In December 2011, the National Council on Disability (NCD) began discussions relative to Section 14(c) of the Fair Labor Standards Act. This provision allows employers certified by the United States Department of Labor (DOL) to compensate persons with disabilities for work at a rate less than the minimum wage – a wage set by Congress for all other workers in the United States. Following the Members’ discussion, Chairman Jonathan Young appointed Council Member Clyde Terry to chair a committee to examine the issue and bring forward recommendations to the full Council.
The Committee met several times in early January to review national research. The Committee determined that there are approximately 420,000 persons with disabilities in the 14(c) program. [i] The Committee also discussed the history of other attempts to address this issue. It was the Committee’s intent to learn from those attempts and recognize the concerns raised by individuals with disabilities and their families and to come forward with a series of recommendations that would address them. The guiding principle for the Committee’s work was to apply the vision of the Americans with Disabilities Act (ADA) to assure equality and opportunity for all and eliminate any policies of discrimination on the basis of disability.
It became clear the Committee needed to hear from stakeholders to determine how best to approach the issues. The Committee decided to visit seven states that reflected regional diversity, including both urban and rural settings. The committee also selected states that exhibited a range of progress in transitioning from 14(c) programs to supported employment programs in integrated competitive settings.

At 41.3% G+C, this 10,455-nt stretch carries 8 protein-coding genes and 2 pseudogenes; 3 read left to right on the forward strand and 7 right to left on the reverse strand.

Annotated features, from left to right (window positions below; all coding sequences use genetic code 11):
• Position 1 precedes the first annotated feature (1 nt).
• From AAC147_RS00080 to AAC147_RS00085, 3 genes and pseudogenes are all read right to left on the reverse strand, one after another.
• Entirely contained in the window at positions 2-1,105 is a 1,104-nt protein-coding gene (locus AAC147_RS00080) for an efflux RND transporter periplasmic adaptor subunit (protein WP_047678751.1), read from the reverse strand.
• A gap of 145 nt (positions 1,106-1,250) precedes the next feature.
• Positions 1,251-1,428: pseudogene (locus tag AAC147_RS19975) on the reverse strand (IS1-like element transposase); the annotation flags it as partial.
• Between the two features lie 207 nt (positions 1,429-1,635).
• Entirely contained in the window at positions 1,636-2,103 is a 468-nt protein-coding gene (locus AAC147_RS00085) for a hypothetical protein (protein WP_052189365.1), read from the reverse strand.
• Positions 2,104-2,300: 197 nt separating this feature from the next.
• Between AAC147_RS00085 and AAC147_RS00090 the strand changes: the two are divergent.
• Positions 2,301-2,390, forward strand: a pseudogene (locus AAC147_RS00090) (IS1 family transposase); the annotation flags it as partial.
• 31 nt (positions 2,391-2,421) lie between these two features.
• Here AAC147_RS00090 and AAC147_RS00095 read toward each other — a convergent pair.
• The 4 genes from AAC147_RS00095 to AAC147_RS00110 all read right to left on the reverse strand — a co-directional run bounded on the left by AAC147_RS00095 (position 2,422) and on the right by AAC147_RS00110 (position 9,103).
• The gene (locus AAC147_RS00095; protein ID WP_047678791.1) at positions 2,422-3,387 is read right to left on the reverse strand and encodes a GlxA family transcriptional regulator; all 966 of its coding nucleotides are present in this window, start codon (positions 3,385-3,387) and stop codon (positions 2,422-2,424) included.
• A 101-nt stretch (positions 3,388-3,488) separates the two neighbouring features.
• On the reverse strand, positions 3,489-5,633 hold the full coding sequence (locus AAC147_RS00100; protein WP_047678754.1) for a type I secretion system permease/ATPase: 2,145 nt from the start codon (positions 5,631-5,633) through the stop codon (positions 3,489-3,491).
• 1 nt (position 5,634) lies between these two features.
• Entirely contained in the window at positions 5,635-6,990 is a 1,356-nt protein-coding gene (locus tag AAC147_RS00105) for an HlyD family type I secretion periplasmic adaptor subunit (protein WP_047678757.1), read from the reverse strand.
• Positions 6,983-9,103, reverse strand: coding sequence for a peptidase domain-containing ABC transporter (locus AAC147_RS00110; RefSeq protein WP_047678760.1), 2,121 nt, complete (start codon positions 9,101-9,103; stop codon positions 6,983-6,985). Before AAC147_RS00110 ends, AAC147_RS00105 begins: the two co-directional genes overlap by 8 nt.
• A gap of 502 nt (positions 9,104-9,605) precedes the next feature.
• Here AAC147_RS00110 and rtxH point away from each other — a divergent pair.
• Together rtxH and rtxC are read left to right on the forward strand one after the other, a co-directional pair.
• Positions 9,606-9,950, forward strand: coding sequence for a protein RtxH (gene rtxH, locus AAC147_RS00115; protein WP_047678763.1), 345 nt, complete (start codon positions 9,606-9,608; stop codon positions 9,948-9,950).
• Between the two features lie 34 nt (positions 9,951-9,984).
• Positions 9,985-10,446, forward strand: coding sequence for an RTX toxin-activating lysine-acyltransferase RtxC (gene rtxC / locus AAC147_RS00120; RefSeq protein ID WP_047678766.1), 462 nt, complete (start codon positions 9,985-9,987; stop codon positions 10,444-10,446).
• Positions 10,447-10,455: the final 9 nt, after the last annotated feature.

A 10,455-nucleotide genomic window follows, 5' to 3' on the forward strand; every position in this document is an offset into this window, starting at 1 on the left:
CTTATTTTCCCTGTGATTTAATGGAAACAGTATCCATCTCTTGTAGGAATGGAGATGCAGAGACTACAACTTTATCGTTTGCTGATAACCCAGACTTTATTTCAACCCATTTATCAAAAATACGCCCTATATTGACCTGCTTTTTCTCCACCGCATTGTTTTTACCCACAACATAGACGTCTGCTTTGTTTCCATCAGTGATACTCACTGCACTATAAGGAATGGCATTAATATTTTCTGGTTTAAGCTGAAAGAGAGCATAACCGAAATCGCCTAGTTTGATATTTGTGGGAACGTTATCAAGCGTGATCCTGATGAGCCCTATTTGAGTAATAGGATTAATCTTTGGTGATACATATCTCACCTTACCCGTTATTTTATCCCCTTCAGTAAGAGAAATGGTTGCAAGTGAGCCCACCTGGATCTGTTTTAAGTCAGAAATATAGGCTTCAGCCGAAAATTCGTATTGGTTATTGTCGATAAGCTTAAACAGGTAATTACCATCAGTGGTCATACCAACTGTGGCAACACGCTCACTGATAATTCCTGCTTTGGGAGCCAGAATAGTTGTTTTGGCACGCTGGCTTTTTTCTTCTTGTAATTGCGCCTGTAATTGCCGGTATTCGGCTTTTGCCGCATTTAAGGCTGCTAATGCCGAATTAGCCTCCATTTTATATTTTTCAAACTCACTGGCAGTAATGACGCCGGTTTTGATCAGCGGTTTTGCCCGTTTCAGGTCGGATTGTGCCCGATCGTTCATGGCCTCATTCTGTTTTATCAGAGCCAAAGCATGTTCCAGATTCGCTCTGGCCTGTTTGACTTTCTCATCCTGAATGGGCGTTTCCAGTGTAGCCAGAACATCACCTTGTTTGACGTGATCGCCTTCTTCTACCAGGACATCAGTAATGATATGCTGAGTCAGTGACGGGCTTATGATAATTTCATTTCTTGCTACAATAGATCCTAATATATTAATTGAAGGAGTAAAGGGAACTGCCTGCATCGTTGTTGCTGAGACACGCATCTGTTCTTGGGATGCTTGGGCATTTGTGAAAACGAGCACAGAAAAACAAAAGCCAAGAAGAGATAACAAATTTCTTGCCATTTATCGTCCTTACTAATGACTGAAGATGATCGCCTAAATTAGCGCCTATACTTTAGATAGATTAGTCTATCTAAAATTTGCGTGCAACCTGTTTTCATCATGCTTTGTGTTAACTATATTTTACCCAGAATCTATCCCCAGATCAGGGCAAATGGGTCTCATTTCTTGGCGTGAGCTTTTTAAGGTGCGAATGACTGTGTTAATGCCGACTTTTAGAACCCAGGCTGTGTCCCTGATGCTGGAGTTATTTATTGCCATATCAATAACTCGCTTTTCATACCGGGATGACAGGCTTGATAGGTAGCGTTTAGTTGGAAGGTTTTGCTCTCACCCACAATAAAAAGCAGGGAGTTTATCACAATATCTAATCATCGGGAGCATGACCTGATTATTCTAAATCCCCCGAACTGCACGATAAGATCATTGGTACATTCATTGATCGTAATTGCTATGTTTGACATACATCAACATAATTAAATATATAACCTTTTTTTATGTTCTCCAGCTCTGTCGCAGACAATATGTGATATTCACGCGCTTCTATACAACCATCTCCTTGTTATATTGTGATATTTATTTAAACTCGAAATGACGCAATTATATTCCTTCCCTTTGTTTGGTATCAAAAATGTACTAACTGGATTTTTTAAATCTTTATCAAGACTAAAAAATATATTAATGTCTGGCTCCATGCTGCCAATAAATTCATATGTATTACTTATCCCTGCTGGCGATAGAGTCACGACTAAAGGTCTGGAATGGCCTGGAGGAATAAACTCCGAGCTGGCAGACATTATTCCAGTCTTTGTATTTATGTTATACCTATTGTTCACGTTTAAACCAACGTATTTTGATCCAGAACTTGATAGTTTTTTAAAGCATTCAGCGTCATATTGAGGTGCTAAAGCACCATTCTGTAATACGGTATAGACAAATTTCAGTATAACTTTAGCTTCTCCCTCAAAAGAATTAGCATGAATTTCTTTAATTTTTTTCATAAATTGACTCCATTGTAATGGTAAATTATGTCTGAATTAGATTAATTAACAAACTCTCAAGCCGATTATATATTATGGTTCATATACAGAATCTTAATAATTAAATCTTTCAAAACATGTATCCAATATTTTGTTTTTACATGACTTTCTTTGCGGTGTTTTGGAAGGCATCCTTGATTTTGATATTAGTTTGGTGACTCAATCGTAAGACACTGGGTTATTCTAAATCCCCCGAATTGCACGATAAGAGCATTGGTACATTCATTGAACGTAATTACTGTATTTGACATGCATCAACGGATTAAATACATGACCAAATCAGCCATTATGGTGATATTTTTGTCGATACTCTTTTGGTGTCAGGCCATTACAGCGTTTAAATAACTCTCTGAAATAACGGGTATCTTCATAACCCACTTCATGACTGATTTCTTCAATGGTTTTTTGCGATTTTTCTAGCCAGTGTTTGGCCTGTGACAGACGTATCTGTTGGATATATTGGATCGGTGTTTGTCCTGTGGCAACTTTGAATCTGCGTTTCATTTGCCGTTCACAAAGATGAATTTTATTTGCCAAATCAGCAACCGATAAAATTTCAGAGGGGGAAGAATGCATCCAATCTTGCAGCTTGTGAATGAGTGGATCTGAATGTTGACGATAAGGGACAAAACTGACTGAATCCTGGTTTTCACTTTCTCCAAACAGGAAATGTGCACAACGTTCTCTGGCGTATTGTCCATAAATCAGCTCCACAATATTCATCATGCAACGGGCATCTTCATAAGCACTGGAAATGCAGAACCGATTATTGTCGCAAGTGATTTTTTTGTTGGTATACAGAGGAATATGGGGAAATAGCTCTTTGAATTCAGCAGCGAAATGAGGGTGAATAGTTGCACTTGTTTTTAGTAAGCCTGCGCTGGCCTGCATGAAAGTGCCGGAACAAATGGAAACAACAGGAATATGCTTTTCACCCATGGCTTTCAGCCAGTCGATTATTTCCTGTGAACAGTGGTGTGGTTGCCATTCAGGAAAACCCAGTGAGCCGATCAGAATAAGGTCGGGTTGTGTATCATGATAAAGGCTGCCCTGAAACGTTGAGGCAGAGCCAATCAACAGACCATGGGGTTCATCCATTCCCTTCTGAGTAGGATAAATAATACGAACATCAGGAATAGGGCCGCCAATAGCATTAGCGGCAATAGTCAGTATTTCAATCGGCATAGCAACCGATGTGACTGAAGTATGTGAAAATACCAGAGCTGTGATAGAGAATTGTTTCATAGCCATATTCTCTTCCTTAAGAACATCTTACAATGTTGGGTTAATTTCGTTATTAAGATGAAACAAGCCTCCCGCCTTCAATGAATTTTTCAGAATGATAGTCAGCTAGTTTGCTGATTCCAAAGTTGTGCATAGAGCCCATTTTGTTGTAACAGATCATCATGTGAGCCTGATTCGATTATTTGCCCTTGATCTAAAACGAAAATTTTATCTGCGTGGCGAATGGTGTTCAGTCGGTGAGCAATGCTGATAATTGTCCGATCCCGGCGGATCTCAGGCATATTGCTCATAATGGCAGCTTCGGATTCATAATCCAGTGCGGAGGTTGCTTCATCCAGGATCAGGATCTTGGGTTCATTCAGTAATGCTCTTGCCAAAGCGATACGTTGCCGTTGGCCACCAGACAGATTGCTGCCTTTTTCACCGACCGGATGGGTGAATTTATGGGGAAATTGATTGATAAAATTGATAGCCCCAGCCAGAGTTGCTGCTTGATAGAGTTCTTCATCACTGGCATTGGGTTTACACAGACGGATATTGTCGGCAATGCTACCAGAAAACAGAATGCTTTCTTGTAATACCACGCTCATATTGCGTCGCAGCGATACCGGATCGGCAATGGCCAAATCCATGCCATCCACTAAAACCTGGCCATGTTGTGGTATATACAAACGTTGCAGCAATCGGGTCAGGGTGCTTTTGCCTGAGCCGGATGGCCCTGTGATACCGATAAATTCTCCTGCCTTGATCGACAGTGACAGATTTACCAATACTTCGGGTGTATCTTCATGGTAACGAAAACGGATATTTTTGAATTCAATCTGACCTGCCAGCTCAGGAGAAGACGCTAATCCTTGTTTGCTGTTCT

The visits occurred between March and May 2012. The Committee met with individual workers with disabilities, family members, parents and siblings, workshop operators who hold 14(c) certificates, state policymakers, and operators of supported employment programs.
The Committee recognized early that any statement of public policy or recommendation simply to eliminate all Section 14(c) certificates would jeopardize the security of many individuals who are currently involved with the program. The Committee thus concluded that a transformation strategy was needed to phase out a policy relic from the 1930s - when discrimination was inevitable because service systems were based on a charity model, rather than empowerment and self-determination. NCD stands for the principle that no person with a disability should be discriminated against in an employment setting by paying less than the minimum wage available to all other citizens.